It was vitally important that the Mizbeyach be built in precisely the right location and so a prophet was consulted to pinpoint its exact coordinates. In addition, although the entire expanse of Har Habayis was built over a system of arches to protect it from corpse-tumah of any graves which may have been located within the ground, both the Mizbeyach and its ramp were required to be attached directly to solid ground and could not have any hollow areas intervening between them and the bedrock. Therefore, after excavating the site of the Mizbeyach down to the bedrock, they replaced the dirt in this area after verifying that it was free of any human remains.
The Yesod [lit. base] of the Mizbeyach, although it measured 32 amos per side, was not a perfect square for the following reason: The city of Yerushalayim and the Beis Hamikdash itself were built partially within the tribal portion of Binyamin and partially within the portion of Yehudah. The eastern side of the Beis Hamikdash belonged to Yehudah and the western side, including the Heychal Building and Mizbeyach, went to Binyamin. However, the border between these two tribes was not a straight line running north to south, rather some of Yehudah’s portion cut into the place of the Mizbeyach by one amah along most of its eastern and southern edges. The Mizbeyach —whose location was fixed and could not be moved — was required to be built completely within the portion of Binyamin. As a result, the Yesod only encompassed three of the Mizbeyach’s four corners.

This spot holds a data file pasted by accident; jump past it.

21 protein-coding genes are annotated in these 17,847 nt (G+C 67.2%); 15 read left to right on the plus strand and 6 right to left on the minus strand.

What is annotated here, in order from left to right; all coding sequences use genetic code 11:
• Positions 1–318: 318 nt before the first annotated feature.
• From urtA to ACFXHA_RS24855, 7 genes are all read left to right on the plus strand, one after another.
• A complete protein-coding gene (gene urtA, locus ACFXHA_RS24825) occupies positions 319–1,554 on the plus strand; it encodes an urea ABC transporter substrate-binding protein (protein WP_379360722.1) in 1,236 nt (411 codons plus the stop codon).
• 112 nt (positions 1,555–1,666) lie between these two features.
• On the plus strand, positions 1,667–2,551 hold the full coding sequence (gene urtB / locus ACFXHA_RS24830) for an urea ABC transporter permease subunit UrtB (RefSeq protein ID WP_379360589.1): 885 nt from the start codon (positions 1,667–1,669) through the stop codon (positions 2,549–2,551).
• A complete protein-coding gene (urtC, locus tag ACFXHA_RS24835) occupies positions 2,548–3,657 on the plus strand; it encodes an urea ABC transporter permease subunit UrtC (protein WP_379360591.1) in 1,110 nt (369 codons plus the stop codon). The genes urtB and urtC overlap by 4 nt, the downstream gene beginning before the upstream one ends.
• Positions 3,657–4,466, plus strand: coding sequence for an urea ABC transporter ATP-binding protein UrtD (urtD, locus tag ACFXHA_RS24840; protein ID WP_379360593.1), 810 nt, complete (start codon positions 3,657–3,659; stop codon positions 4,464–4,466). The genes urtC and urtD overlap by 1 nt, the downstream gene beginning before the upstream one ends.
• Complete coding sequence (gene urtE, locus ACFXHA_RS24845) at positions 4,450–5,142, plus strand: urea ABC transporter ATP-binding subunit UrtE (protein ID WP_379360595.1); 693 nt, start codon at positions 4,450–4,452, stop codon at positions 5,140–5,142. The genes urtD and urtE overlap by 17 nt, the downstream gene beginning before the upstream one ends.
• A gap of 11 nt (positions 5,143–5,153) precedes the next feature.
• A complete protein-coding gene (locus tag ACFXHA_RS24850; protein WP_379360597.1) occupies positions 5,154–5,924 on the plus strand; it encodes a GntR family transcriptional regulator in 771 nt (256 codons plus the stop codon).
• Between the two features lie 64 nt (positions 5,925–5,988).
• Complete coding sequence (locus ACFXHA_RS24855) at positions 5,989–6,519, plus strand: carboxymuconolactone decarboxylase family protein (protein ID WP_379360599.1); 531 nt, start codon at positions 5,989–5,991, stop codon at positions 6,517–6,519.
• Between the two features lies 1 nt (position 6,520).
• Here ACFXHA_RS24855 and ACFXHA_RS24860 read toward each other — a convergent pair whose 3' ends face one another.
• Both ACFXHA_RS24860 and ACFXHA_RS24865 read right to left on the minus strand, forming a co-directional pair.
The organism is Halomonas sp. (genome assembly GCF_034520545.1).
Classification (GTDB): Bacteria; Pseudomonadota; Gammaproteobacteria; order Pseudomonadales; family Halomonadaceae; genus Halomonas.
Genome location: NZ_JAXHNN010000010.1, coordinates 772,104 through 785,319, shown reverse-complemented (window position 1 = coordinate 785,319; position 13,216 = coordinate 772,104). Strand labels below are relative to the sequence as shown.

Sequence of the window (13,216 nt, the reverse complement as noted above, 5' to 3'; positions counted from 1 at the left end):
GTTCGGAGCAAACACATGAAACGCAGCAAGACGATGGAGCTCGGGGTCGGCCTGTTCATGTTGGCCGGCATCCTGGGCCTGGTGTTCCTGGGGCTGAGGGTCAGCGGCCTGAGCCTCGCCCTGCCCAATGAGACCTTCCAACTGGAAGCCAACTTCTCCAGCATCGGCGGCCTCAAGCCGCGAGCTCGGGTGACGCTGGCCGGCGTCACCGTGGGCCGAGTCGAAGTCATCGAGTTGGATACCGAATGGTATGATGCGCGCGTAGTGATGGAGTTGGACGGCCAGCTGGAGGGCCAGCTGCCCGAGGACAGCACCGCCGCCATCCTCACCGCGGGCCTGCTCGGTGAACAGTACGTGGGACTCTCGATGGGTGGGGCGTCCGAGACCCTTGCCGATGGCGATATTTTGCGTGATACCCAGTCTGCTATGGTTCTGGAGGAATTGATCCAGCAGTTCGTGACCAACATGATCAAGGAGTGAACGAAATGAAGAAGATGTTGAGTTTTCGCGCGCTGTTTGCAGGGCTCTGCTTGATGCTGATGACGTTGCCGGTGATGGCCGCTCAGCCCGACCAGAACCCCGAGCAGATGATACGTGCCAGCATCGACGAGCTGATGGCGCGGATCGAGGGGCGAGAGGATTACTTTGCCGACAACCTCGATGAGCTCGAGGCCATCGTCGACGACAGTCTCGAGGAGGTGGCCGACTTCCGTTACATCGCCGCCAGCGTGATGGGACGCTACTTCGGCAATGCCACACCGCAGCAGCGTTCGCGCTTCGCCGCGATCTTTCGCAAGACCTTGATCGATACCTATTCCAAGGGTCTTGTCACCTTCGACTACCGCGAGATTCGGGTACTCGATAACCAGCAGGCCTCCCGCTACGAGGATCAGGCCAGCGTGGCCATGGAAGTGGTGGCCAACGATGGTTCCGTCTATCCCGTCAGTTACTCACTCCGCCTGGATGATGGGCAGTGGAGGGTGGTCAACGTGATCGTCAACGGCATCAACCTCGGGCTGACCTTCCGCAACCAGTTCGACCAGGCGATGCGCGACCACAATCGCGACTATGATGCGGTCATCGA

Binyamin Hatzaddik prophetically foresaw that the southeastern corner of the Yesod would not be in his territory. He longed for it so earnestly that Hashem rewarded him by having the Aron rest in his portion (in the Kodesh Hakodashim).
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